New research confirms it: the smaller the family, the better off the kids

A child walks with the help of his father on a beach on the French Mediterranean island of Corsica August 28, 2007. REUTERS/Bogdan Cristel
A child walks with the help of his father on a beach on the French Mediterranean island of Corsica August 28, 2007. REUTERS/Bogdan Cristel
Image: Reuters/Bogdan Cristel
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Only children are neurotic, anti-social, and over-achieving. Kids from large families are well-adjusted, charismatic, and easy-going.

Or not.

New research shows that as families grow, kids suffer: with less parental investment, kids’ cognitive abilities decrease and behavioral issues arise. The problems, the researchers found, are not temporary; the impact lasts a long time.

The paper, published by the National Bureau of Economic Research, traces 26 years of data on parents and children. It adds to a large body of research, kicked off in 1960 by Nobel-prize willing economist Gary Becker, looking at the trade-offs between the quantity of children in a family and the so-called “quality” of those children. Do kids from smaller families earn more? Do more kids mean each one ends up less educated, or potentially more delinquent?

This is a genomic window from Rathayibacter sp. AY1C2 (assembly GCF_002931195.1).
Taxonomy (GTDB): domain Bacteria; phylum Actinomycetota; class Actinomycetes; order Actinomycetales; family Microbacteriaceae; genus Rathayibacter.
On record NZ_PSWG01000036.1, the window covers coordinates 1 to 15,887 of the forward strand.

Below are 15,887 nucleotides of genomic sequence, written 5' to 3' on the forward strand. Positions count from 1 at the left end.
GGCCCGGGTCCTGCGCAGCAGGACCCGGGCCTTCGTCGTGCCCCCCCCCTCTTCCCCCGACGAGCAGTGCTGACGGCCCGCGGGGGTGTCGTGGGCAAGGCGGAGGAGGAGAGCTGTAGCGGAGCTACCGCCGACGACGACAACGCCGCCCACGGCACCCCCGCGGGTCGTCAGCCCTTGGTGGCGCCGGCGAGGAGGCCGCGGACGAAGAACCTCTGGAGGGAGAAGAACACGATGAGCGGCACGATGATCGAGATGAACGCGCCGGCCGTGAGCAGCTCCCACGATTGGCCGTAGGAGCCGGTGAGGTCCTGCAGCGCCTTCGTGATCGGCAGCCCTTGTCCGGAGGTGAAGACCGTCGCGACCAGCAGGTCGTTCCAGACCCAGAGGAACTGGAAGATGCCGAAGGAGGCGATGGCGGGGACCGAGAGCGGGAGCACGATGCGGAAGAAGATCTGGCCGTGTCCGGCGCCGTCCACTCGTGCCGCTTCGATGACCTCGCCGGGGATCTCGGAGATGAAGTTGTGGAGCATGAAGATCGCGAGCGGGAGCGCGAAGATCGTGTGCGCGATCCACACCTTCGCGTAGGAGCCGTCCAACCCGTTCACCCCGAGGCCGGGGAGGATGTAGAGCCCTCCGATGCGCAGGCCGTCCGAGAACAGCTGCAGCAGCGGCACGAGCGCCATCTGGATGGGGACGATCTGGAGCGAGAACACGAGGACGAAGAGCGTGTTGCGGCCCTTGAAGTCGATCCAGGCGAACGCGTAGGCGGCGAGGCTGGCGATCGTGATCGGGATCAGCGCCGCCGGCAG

“Not only do we fail to find evidence that the impact is transitory, effects appear to substantially worsen over the longer run,” the researchers write. “Test scores and parental investments are both worse over the longer horizon than in the short run. Only in behavioral problems do we find that the effects may dissipate over the longer run.”

The effects materialize differently for boys and girls. When younger siblings come along, girls’ cognitive abilities suffer; when boys have younger siblings, their behavior worsens (but their cognitive abilities remain intact).

Previous research on the subject has been mixed. In Norway, the negative effects of large families were not so strong. In rural China, they were. Economists wonder whether that is because Norway has a strong social safety net, which mitigates the effect of decreased parental involvement.

The three economists behind the research, Chinhui Juhn, Yona Rubinstein, and C. Andrew Zuppann, used data from the US National Longitudinal Survey of Youth 1979. It was a rich trove of information: Did the arrival of a new baby lead to reading to the other kids less? Fewer books in the house? Less affection?

They found each additional child resulted in less time for the others, resulting in lower scores on reading and math tests and more behavioral issues, such as anxiety, dependence, hyperactivity, and social problems.

The trio also explored what kinds of families suffered the most from adding kids. They found that kids in families whose mothers had lower aptitudes scores (as measured by the Armed Force Qualification Test) suffered more than those with mothers with above-average scores, who were relatively unaffected. With behavioral problems, the effects were the opposite: the children of higher-scoring mothers were more likely to act up when younger siblings arrived on the scene.

So much for trying to keep up with the Jolie-Pitts.